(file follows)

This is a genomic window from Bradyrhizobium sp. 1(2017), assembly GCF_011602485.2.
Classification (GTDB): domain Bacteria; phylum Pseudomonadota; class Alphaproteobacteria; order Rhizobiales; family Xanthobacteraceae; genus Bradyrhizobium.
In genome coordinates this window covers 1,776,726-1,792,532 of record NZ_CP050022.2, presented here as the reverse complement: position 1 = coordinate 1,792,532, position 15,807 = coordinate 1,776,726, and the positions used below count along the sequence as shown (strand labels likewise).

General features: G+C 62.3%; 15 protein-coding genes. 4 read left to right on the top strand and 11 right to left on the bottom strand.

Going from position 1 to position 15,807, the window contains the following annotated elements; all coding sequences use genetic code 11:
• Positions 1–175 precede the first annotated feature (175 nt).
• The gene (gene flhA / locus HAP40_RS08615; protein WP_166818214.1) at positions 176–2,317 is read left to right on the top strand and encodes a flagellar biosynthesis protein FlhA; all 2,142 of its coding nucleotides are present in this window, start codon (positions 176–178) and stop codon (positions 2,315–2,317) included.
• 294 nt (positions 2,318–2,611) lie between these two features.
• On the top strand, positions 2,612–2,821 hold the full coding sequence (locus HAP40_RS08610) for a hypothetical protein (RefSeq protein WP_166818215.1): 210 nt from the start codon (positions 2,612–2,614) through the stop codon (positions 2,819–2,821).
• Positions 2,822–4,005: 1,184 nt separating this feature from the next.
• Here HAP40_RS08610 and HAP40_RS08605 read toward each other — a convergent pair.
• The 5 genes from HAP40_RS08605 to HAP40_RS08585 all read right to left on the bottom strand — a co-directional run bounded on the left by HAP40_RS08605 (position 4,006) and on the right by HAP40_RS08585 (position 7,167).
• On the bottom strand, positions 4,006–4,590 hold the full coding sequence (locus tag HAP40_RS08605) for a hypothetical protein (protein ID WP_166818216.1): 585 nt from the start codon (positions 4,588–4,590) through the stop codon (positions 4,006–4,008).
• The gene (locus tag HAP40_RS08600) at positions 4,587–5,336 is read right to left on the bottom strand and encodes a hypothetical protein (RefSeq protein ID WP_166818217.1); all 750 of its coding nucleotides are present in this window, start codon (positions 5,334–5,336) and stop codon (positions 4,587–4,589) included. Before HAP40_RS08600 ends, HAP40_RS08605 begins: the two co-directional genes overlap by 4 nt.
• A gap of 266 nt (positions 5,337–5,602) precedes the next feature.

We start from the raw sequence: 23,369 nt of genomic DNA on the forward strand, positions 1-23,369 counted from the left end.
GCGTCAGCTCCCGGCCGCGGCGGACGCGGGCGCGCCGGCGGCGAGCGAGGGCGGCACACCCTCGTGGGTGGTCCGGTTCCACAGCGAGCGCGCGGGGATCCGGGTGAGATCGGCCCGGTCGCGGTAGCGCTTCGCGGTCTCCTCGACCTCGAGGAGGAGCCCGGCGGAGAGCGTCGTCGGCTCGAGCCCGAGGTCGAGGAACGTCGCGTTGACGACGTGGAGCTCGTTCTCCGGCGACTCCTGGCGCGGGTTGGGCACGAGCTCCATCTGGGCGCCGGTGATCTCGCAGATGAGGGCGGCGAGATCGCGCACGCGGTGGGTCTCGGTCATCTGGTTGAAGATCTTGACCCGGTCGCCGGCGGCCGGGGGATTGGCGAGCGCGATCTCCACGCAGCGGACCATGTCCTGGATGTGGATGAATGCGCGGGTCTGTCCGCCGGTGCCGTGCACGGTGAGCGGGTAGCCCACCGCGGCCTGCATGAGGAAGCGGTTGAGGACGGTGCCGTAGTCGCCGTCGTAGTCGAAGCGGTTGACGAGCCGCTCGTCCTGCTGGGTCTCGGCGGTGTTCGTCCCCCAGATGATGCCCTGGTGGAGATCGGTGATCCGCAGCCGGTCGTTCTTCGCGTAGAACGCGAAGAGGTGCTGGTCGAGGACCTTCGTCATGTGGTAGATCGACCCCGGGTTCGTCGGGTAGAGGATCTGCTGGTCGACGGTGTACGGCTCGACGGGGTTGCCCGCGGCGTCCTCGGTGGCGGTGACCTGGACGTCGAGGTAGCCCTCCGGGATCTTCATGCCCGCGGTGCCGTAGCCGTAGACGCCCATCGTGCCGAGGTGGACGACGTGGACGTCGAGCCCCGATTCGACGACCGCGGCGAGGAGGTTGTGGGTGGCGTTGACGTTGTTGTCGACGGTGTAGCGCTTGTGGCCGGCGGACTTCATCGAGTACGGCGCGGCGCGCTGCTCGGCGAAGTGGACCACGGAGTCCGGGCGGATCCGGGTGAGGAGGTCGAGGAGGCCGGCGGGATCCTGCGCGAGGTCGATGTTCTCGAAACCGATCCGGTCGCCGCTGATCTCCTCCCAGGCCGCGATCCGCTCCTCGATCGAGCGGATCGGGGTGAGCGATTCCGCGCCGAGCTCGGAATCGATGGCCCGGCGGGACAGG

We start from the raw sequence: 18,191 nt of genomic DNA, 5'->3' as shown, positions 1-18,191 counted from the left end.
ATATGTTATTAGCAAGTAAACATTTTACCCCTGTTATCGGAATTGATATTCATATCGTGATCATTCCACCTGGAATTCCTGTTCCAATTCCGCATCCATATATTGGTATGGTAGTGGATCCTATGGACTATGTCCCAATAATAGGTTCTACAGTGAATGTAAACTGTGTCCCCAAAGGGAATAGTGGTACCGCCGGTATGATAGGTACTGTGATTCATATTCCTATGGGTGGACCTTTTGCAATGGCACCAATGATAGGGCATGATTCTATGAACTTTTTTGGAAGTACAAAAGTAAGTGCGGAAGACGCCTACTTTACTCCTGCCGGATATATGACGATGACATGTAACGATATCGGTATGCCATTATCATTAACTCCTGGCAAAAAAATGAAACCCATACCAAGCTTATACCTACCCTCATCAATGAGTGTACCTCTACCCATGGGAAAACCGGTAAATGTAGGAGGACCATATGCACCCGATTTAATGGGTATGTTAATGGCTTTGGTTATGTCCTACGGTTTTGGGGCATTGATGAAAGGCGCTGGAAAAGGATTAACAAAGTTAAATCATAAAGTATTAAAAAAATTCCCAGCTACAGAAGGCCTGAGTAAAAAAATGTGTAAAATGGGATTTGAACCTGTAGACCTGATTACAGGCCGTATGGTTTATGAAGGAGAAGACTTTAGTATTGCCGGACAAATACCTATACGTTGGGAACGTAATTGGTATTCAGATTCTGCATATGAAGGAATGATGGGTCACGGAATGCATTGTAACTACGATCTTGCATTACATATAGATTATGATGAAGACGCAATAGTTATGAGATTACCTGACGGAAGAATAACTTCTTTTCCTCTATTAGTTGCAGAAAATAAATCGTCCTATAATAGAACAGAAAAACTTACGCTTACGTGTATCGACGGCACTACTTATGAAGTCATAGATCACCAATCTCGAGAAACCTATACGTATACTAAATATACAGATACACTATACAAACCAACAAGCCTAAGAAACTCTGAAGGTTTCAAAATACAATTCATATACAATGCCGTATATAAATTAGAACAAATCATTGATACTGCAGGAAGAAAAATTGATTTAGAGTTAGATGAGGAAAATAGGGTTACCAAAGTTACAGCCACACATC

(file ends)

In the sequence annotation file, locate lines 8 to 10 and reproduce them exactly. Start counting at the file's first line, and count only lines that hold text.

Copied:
• 294 nt (positions 2,318–2,611) lie between these two features.
• On the top strand, positions 2,612–2,821 hold the full coding sequence (locus HAP40_RS08610) for a hypothetical protein (RefSeq protein WP_166818215.1): 210 nt from the start codon (positions 2,612–2,614) through the stop codon (positions 2,819–2,821).
• Positions 2,822–4,005: 1,184 nt separating this feature from the next.